Five years ago My Dollar Plan readers shared their favorite personal finance books.
It’s time to revisit the list of best personal finance books to give you some inspiration for your summer reading!
There were more than 100 suggestions, so I picked out 35 to highlight. That should be more than plenty to get all of us started!
While the order is somewhat random, I’ve started with some of the most popular responses and ones that I consider my favorites near the top. There are also some controversial inclusions, feel free to discuss your favorites in the comments. Don’t forget, many of these books are available at the library for free!
Readers’ Favorite Personal Finance Books
- The Millionaire Next Door. It changed my perspective that you have make/spend a lot of money to become wealthy. – Mike
- Your Money or Your Life. I was working three jobs spending over 100 hours working. I never had enough to even make ends meet much less some set aside. I had zero control over my life and my bills and all because of the choice I made regarding a marriage partner. This encompassed the first 45 years of my life. – Janet
- The Intelligent Investor. It is a classic and has kept me from foolishly following trends many times. – Lauren
- A Random Walk Down Wall Street. If you want to know how to invest, this is best book. It illustrates why trading is a bad idea, and how you can win with a long term approach. No tricks, no gimmicks, just the best approach to investing. – Peter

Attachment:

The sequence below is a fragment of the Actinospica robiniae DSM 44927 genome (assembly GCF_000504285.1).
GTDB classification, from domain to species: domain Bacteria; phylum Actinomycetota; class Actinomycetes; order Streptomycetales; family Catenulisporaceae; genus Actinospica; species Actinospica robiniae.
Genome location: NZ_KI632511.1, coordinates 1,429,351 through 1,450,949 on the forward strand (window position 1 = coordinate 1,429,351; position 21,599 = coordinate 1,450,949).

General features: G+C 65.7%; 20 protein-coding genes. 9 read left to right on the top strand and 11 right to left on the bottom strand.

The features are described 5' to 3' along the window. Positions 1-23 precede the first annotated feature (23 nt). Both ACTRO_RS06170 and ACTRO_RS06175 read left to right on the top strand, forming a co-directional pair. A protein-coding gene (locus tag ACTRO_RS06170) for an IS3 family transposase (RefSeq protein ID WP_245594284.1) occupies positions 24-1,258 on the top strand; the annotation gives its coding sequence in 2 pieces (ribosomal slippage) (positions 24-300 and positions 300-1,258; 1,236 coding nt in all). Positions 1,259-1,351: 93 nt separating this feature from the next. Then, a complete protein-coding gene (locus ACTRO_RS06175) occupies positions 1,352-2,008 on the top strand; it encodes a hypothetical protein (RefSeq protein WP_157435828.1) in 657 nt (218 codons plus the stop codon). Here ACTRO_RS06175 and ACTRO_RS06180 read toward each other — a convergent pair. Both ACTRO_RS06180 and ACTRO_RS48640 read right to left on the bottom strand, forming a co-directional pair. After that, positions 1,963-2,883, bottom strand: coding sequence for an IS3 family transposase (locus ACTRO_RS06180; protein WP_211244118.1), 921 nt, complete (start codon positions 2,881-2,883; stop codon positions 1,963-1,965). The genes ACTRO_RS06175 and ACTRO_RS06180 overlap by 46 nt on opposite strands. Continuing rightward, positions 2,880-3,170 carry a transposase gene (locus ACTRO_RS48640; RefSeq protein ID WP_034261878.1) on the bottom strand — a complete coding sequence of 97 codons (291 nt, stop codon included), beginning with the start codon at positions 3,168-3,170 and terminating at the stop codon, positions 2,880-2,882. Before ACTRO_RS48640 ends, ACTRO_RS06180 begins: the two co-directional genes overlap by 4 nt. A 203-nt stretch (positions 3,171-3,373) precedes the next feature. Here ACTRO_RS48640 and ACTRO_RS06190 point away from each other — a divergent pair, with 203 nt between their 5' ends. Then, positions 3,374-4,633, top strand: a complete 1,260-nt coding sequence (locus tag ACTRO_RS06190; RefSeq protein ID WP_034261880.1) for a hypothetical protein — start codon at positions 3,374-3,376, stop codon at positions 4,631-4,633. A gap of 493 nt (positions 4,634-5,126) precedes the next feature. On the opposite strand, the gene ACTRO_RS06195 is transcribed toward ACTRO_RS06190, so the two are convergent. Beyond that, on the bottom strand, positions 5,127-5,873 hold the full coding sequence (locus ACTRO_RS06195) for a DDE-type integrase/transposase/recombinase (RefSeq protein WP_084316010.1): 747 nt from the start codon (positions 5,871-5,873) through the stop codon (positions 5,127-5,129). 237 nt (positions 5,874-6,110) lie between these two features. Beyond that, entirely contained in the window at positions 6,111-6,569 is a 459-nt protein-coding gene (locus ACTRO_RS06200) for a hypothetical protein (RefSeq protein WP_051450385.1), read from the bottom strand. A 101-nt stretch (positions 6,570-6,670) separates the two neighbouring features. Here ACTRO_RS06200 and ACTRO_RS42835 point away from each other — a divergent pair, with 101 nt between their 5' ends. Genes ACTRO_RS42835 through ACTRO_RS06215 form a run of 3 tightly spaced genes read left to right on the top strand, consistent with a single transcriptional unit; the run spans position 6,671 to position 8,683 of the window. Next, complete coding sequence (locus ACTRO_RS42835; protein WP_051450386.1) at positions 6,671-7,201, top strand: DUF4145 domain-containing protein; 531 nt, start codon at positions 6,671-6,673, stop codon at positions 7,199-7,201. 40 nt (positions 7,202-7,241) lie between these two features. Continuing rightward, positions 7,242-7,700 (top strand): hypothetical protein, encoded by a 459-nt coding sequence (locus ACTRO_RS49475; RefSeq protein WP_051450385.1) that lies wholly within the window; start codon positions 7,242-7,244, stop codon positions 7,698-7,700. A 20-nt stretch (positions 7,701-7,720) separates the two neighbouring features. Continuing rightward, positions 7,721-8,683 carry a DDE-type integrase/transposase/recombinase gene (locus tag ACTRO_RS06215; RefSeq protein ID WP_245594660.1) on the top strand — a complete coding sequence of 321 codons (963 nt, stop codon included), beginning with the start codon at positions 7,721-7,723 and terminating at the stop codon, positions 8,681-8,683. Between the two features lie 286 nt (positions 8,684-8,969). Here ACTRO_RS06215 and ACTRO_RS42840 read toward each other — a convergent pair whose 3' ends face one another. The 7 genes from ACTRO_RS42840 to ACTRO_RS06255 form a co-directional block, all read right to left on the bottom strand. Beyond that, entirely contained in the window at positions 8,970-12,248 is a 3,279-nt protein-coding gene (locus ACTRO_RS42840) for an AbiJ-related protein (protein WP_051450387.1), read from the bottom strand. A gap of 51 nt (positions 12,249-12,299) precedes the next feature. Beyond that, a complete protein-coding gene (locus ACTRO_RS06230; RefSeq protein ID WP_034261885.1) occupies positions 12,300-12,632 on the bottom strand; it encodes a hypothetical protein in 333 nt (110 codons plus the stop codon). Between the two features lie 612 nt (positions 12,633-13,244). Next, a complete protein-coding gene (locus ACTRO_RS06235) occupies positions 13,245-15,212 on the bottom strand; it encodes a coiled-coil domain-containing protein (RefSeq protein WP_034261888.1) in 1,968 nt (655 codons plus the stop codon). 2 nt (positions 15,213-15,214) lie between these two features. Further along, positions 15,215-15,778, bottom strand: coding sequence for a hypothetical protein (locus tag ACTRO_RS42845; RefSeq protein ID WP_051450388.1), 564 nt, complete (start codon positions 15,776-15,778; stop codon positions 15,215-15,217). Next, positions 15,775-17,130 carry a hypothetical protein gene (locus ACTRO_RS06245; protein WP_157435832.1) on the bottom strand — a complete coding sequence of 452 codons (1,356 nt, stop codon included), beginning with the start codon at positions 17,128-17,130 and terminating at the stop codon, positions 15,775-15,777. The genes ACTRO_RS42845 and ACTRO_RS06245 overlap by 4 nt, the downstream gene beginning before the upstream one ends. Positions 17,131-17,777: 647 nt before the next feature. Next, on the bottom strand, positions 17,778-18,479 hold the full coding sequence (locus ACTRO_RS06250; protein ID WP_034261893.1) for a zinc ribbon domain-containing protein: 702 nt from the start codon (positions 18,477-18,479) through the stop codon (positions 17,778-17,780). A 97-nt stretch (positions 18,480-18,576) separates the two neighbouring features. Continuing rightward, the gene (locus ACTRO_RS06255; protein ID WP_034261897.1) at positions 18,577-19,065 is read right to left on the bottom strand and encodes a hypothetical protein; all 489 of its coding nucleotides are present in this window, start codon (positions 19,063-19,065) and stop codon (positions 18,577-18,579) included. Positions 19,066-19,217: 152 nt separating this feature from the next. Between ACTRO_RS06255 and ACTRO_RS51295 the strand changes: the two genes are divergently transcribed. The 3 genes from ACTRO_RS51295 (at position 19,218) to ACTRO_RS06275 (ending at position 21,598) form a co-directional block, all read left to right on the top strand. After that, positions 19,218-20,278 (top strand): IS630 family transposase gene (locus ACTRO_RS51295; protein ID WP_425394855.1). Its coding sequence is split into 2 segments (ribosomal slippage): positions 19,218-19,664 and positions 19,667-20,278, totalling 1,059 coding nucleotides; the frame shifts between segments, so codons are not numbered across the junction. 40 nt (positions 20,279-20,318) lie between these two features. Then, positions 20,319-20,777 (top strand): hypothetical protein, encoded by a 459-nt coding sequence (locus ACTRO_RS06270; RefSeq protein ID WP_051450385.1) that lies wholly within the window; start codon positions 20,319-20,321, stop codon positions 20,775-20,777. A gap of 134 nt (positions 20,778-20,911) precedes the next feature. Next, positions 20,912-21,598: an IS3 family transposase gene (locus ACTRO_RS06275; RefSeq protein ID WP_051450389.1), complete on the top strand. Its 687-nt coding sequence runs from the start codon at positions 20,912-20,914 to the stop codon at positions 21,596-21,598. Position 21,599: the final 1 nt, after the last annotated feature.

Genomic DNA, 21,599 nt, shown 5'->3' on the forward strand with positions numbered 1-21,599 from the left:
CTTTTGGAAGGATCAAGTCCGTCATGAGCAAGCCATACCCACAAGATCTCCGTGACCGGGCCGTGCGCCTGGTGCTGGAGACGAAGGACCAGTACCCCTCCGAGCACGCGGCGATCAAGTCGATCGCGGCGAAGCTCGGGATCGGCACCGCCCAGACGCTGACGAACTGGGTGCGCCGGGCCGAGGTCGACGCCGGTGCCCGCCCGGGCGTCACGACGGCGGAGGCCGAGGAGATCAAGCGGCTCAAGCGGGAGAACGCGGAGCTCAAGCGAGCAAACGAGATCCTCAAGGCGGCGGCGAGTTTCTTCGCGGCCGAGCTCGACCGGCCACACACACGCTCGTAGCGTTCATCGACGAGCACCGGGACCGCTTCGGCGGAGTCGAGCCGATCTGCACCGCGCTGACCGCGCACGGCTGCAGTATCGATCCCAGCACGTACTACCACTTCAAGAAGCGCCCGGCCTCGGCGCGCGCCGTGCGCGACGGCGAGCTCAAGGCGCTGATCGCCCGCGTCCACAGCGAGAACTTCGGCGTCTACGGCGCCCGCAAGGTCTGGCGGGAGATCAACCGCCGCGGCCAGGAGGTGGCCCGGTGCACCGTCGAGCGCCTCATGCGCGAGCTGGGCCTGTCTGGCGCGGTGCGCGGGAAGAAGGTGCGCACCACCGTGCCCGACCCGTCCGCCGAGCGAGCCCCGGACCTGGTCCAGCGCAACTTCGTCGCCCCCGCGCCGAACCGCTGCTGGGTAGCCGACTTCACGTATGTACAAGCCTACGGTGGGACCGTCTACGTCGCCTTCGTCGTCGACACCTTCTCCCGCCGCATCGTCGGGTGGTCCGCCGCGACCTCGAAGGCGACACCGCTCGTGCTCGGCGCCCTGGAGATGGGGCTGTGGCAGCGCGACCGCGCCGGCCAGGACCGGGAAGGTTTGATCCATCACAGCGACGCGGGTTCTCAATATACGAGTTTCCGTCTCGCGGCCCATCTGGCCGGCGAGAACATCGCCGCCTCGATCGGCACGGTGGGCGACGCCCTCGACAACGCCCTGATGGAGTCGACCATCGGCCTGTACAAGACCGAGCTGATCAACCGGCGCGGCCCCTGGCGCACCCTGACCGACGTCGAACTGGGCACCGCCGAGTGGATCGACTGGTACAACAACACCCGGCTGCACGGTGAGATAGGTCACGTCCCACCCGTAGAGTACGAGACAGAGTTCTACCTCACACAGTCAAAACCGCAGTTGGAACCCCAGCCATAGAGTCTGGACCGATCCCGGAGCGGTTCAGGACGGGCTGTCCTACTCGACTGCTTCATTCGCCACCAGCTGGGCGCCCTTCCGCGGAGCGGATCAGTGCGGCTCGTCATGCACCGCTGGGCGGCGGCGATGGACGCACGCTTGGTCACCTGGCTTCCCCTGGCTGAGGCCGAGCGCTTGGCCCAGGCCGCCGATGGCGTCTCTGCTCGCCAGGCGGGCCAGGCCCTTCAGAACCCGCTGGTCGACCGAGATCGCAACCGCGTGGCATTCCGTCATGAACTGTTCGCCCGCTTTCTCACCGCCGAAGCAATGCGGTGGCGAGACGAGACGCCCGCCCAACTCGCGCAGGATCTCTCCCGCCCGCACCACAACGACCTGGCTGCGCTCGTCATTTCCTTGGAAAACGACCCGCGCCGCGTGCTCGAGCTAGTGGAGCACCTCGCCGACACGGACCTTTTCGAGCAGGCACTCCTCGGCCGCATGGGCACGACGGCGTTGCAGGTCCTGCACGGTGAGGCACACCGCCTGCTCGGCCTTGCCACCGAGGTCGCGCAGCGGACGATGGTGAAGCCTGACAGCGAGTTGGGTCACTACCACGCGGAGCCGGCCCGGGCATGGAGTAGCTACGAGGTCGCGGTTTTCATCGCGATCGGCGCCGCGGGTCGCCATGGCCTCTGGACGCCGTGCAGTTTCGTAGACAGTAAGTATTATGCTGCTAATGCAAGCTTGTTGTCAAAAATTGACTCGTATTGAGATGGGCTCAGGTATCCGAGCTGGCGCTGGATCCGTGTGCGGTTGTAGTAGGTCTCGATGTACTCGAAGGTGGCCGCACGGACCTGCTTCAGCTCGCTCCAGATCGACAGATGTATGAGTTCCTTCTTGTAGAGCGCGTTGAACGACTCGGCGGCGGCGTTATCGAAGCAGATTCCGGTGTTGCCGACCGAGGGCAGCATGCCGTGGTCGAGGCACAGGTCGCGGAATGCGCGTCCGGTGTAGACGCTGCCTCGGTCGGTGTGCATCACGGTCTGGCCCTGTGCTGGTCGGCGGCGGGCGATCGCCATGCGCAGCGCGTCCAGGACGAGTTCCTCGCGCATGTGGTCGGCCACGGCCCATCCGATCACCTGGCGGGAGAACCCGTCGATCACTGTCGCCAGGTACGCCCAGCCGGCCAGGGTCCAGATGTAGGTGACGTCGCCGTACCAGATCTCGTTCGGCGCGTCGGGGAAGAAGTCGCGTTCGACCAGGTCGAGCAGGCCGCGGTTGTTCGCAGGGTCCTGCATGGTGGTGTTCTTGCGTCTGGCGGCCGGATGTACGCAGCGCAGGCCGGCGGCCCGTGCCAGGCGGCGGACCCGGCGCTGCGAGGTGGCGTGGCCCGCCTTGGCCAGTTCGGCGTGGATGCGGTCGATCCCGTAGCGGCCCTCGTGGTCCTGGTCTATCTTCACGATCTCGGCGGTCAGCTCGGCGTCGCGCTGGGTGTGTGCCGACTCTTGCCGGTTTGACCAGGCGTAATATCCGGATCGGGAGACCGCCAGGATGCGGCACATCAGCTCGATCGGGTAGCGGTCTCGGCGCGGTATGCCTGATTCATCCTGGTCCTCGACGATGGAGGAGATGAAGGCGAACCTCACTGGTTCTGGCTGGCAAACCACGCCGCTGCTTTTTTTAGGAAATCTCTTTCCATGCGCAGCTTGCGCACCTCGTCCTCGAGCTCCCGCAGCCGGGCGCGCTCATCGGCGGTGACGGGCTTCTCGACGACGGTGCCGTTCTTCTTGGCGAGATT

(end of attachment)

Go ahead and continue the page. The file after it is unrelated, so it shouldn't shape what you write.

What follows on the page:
- Good To Great. Is by far my favorite book about finances and what makes good leadership. – Joshua
- The Automatic Millionaire. The advice was simple to implement and has worked very well for me. I’ve given out copies of his books to my nieces. Advice like automating payments, paying extra principal on my mortgage with auto payments, and setting up investment accounts via Sharebuilder were implemented after reading his books. – Kay
- The Total Money Makeover. It helped me pay off all my credit card debt and car loan. His “kick in the butt” teaching is what I really needed. – Lisa
- The Family CFO. It taught me how to look at financial situations from different angles and more importantly how to discuss all financial issues with my husband. – One Frugal Girl
- Rich Dad Poor Dad. It emphasized the importance of entrepreneurship, and having a diverse array of investments. Since reading it together my husband and I have started our own small business, invested in real estate and are now buying sticks while they are still on sale. Needless to say it gave us a kick start, and we enjoyed the read. – Rochelle
- 7 Habits of Highly Effective People. While it’s not directly about personal finance, I’ve always found that it really helps me in that department, particularly when it comes to putting frugality into its proper context. – Stephen
- Women and Money. It is my favorite because it was easy to read, and step-by-step, and it was not intimidating like some other books that I could not get through. – Christina
- The Wealthy Barber. It is a good one to introduce people to financial planning concepts. Excellent for teenagers and young adults and anyone that finds the subject a little over-whelming. – Carolyn
- Debt Free on Any Income. It does have a religious background to it but I feel that the advice that is given is very sound. It is similar to Dave Ramsey, but I have a few things I don’t agree with his stuff. – Tony